Vascular endothelial growth factors and receptors are up-regulated during development of apical periodontitis.
ABSTRACT Apical periodontitis is a common inflammatory disease caused by persistent root canal infection and is characterized by bone resorption. Vascular endothelial growth factors (VEGFs) and their receptors (VEGFRs) have been described in many pathologic and inflammatory conditions, but their involvement in the development of apical periodontitis has not been thoroughly investigated. The aim of this study was to quantify gene expression and localize VEGF-A, VEGF-C, and VEGF-D and VEGFR-2 and VEGFR-3 in a rat model of apical periodontitis.
Molar pulps were unilaterally exposed to the oral cavity for 10 or 21 days. Jaw sections were used for localization of VEGFs and VEGFRs with immunohistochemistry and identification of cells with double immunofluorescence. Gene expression analysis for VEGF-A, VEGF-C, and VEGFR-3 of periapical tissues was performed with quantitative real-time polymerase chain reaction.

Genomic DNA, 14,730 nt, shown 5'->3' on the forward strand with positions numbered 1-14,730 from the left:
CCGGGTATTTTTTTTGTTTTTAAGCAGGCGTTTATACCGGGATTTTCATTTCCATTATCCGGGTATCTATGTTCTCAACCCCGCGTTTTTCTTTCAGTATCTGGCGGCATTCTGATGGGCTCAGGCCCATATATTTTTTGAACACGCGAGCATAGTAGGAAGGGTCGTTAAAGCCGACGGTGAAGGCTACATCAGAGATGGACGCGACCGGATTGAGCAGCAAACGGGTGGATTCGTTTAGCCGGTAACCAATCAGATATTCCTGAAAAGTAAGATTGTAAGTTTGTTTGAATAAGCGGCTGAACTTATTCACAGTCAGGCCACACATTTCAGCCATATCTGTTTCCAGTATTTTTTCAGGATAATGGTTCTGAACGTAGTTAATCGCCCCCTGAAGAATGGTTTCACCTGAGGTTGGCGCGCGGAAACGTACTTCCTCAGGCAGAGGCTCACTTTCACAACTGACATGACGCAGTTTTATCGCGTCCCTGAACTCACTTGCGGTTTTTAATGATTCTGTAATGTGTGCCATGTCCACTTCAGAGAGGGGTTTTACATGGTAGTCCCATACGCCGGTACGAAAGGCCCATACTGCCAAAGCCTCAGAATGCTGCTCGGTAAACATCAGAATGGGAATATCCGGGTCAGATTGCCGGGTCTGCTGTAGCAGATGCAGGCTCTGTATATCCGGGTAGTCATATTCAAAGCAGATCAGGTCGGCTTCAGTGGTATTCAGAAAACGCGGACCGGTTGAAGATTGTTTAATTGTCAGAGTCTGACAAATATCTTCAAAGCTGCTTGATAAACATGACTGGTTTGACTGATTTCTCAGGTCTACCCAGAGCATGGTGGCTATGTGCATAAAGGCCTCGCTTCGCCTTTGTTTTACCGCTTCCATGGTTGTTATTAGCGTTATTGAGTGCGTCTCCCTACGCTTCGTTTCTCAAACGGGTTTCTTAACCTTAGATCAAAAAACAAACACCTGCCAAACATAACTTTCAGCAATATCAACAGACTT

All investigated factors and receptors were expressed immunohistochemically in blood vessels at the periodontal ligament of control teeth and were up-regulated during lesion development. In apical lesions, macrophages and neutrophils expressed all studied factors and receptors, with macrophages being an important source of VEGF-C and VEGF-D. Osteoclasts expressed VEGFR-2 and VEGFR-3, and the latter was also identified in fibroblast-like cells in the lesions. VEGF-A and VEGFR-3 gene expression was up-regulated at days 10 and 21 (P < .05).
The current findings indicate that the VEGF family and receptors are involved in vascular remodeling and immune functions during disease development. The presence of VEGFR-2 and VEGFR-3 on osteoclasts indicates that bone resorbing activity is influenced by VEGFs.